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Defending Tech

My intent is go a bit beyond "tackle well!" and "get pressure!" and "hit hard!" as the remedies for stopping Tech. Those three things are all absolutely true, but I'm going to assume them as a given.

One of the things I appreciate about Muschamp is his practicality in addressing an opponent's offense. Many coordinators invest their ego in statistics or a certain philosophy (hi Gene!) and that doesn't serve you well in a league that attacks you in as many different ways as the Big 12 does. Will Muschamp is very multiple and our defense and his wife appreciate it.

I've argued that Muschamp is at his best with this defense when he can take an opponent's offense and distill defending it into simple assignments and packages for young safeties and a specialized LBing corps. When our talent and experience improves at LB and S, we'll be able to defend much more instinctively and leave open-ended scenarios to the players, but until then Will Muschamp is giving our personnel at our hinge positions a Choose Your Own Adventure book with only two or three options at the conclusion of each page:

1. Do you follow Mr. Crabtree into the darkened cave? He has something he wants to show you! (turn to page 86)

2. Do you say,"No thanks!" and tell the others what you've found? You're worried about leaving the evil Baron at the lighthouse! (turn to page 44)

3. You demand to know where Mr Harrell went! He'll surely know where the stolen douche is kept! (turn to page 38)

Harrell's Introductory Guide To Clubbing

So how can Will keep our choices limited but of quality?

Test Leach's Patience

First and foremost, we must test Tech's commitment to the running game. The best way to do that is to roll out dime personnel - 4 cornerbacks and 2 safeties - a 3 man DL, Kindle & Muckelroy. If that package can legitimately stop Baron Batch and Shannon Woods from murdering us 7-10 yards at a time, or even better, we can get Leach to abandon the run even when it's working to serve his pass-happy trigger finger, we'll have won a great victory. We'll have reduced the game to covering, pressuring, tackling. That is a good thing.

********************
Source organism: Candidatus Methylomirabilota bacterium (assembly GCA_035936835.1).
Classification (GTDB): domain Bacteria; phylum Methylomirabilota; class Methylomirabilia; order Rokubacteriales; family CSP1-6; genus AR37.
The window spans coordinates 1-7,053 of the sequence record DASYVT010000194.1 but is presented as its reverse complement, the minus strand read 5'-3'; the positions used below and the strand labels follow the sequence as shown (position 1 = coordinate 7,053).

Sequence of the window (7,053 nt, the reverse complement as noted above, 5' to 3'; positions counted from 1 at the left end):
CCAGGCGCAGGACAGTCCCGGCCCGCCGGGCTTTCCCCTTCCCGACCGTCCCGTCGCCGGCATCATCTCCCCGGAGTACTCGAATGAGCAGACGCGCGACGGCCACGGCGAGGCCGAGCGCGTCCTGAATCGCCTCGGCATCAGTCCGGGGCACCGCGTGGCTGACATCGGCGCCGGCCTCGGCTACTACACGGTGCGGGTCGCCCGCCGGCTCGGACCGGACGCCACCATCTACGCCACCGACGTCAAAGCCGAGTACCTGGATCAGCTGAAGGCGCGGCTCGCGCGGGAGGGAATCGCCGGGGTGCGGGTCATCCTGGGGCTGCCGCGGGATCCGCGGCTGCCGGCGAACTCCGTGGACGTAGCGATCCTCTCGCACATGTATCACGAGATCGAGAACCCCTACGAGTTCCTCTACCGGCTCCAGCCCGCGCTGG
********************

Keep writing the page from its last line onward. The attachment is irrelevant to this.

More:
Kindle Dooooon't Be A Hero

Roy Miller is the foundation of this dime defense and he must demand the double team. Houston, Orakpo, Lewis & Melton can keep legs fresh at the other two DL spots. They need to blitz the gaps like James Randi at a seance. Kindle is my hero blitzer - he can line up anywhere on the LOS and his job is to take a gap, disrupt, and make hustle plays. He's very good at all three. Lining him up on Orakpo's ass while both stunt through contiguous gaps would be fun. Harrell can't run so contain isn't a major concern. I like Acho in the hero blitzer role as well if Sergio needs a rest. Muckelroy draws the toughest assignment of all - he is the clean up guy from tackle to tackle who has to get Batch or Woods on the ground if they squirt through. If he can do that consistently and hold them to five yard gains instead of popping for twenty five, we're well on our way. Getting pressure on Harrell with only three or four is imperative.

Stranger Than Friction

We're also placing a tremendous burden on our DL for screen and shovel recognition. They're going to need to sniff them out, bat balls, and still hit Harrell. The best way to defend Tech isn't just competent X's and O's - it's introducing frictions. Clausewitz wrote that everything is very simple to execute, but the simplest things are very hard. For Tech's offense those frictions are a batted ball, a slightly disrupted timing, A DL sensing a screen, an unexpected late look from your front, Harrell getting a helmet in his chin, a hustle play from a trailing Kindle who pops the ball out. You try to play Tech on the back of a cocktail napkin and you're done. Leach has thought through the counters to the counters to your counters. The question is whether he can physically do them. Really good athletes playing hard and smart introduce a lot of friction into what Tech is doing.